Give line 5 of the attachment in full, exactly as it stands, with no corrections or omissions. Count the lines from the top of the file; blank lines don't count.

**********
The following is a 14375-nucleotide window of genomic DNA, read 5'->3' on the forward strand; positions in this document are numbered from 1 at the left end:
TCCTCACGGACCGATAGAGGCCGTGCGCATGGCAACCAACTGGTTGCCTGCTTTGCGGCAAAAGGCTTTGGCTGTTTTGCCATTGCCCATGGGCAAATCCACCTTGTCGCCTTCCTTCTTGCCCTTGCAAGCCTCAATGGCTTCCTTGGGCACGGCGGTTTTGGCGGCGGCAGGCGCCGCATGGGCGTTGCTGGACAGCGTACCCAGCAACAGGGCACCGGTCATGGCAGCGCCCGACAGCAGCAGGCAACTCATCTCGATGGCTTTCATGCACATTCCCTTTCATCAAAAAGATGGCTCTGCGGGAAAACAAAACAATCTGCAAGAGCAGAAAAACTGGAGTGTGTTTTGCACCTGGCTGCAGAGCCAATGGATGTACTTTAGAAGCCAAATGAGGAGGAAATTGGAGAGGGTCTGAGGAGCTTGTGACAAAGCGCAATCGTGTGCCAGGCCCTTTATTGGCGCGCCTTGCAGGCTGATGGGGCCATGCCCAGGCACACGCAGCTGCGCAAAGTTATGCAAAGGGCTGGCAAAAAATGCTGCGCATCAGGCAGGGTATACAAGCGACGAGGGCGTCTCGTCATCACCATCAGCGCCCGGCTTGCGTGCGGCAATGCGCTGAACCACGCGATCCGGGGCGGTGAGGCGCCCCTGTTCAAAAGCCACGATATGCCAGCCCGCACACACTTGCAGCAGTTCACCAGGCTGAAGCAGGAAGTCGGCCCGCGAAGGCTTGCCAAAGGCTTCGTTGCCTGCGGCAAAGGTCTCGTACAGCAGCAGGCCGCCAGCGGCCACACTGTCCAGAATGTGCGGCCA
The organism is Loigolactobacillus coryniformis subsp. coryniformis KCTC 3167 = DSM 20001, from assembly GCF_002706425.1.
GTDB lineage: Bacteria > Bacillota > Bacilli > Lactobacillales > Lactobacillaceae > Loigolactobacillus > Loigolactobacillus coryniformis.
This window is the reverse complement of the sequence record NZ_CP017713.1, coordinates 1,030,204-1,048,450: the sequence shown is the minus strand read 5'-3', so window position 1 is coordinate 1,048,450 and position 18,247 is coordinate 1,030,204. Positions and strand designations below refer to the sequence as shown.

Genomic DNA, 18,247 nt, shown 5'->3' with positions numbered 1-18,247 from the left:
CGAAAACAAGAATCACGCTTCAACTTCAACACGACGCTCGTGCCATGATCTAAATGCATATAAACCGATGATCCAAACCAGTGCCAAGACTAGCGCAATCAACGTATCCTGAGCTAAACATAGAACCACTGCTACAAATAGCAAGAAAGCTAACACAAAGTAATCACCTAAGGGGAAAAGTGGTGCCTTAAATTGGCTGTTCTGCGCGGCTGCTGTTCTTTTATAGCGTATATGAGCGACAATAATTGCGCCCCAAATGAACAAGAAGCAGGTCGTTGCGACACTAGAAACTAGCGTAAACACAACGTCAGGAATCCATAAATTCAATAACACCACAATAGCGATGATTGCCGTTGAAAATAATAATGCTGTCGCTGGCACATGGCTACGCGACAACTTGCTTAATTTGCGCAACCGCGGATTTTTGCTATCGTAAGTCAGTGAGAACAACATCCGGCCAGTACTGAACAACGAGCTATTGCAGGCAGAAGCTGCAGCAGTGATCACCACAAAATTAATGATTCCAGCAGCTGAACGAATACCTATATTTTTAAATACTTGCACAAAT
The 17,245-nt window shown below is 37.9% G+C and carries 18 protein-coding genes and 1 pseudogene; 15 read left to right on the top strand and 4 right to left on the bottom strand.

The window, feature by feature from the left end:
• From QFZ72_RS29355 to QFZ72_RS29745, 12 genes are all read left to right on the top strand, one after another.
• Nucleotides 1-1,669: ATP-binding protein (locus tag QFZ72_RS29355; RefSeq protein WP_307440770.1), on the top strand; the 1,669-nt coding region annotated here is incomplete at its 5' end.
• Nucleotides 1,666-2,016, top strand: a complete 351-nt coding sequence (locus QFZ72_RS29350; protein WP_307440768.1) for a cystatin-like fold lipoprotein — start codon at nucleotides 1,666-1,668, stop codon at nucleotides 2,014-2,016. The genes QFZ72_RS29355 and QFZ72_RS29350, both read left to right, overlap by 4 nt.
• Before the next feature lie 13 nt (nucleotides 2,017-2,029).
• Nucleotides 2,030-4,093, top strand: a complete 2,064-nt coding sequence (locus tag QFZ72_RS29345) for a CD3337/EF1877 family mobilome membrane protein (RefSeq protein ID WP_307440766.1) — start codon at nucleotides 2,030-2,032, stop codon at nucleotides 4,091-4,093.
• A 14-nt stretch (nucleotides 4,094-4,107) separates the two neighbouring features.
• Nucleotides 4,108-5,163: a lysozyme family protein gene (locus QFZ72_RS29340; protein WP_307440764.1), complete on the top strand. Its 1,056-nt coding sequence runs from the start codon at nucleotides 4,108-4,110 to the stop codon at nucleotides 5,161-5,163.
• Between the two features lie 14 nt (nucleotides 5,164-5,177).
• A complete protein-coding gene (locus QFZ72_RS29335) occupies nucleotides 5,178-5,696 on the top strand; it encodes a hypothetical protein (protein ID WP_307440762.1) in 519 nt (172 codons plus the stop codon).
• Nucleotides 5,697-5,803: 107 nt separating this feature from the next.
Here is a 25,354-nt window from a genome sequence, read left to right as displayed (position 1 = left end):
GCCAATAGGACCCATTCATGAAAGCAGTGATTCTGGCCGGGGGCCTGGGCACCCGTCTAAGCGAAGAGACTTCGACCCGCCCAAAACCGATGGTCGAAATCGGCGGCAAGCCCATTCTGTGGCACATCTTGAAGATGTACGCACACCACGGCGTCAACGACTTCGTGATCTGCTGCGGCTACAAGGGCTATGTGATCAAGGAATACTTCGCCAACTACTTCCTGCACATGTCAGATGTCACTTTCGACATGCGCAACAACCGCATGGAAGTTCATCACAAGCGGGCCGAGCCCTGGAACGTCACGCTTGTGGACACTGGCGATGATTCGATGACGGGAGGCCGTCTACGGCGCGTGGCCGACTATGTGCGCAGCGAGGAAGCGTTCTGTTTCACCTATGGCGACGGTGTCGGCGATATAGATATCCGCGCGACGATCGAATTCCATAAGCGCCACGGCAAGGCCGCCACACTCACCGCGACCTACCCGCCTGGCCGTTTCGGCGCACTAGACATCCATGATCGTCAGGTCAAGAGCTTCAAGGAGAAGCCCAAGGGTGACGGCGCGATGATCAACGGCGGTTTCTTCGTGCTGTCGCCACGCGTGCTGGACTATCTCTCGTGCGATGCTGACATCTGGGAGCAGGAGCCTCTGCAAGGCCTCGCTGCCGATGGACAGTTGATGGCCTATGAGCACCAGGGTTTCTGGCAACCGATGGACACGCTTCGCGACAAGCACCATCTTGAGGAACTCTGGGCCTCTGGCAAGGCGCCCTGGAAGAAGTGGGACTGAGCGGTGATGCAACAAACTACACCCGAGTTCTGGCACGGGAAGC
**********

This window is the reverse complement of the sequence record NZ_CP017713.1, coordinates 1,030,204-1,048,450: the sequence shown is the minus strand read 5'-3', so window position 1 is coordinate 1,048,450 and position 18,247 is coordinate 1,030,204. Positions and strand designations below refer to the sequence as shown.